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- To: email@example.com
- Subject: copyright collectives
- From: Pat McNees <PMcNees@compuserve.com>
- Date: Thu, 20 Aug 1998 17:48:45 EDT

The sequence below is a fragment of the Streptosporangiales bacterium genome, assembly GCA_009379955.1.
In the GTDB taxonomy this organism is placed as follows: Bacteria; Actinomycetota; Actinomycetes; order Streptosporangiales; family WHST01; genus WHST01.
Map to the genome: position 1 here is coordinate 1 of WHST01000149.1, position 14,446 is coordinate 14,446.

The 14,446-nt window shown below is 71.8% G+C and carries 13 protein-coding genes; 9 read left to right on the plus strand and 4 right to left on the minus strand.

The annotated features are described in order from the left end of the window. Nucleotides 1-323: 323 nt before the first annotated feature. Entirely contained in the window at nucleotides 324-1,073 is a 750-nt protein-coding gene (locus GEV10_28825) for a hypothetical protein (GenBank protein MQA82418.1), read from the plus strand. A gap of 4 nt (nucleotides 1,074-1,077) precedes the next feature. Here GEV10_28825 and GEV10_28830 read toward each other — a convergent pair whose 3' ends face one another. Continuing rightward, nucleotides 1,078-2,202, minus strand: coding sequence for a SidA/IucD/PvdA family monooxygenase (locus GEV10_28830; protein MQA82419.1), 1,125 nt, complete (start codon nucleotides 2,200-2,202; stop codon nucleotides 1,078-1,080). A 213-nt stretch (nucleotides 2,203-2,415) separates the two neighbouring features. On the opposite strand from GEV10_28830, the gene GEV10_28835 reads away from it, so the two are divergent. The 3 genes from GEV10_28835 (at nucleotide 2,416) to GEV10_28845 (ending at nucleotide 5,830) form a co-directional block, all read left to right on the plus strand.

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Lesley Ellen Harris recently posted a notice about an interesting website article based on interviews with representatives of four copyright collectives. I asked Dan Carlinsky, vice president of the American Society of Journalists & Authors, if the interview responses were accurate, as he has been involved in discussions with the CCC in the past. Here is his response: ----Forwarded Message(s)---- In the interviews with representatives of the four collectives, the representative of CCC says: < CCC was created at the suggestion of the U.S. Congress in thecourse of the adoption of the 1976 Copyright Act. Acting on thatsuggestion, representatives of the communities of authors, publishers and users of copyrighted material established CCC. Representatives of all three communities continue to sit on CCC's Board of Directors. >> < CCC has no members. It acts solely on a contractual basis as an agent for authors, photographers, other creators, publishers and other rights holders. >> What's left unsaid by the representative of the Copyright Clearance Center is that despite the pleasant collaborative talk, in the world of the CCC authors are a very, very junior partner. Unlike RROs elsewhere, the CCC is thoroughly publisher-dominated, with authors making up only a small minority of seats on its board of directors. Publishers have repeatedly blocked efforts to redress the imbalance, and to set the CCC on a track that would allow authors to recover a fair portion of revenue that now overwhelmingly stops in publishers' bank accounts--often in violation of publisher-author contracts. Of late, perhaps recognizing its precarious position thanks to an increasingly restless author community, CCC has been making noises about improving "author relations." But from the authors' perspective, so far it's only noises. CCC remains what it was when it was created: predominantly by and for publishers, which explains why authors had to set up their own Authors Registry (http://www.authorsregistry.org), which has to date paid authors more than $800,000 in photocopy and electronic database royalties. ----End Forwarded Message(s)---- That is my impression, too. Pat McNees A member of ASJA's board of directors and a participant in recent CONFU (fair use) discussions.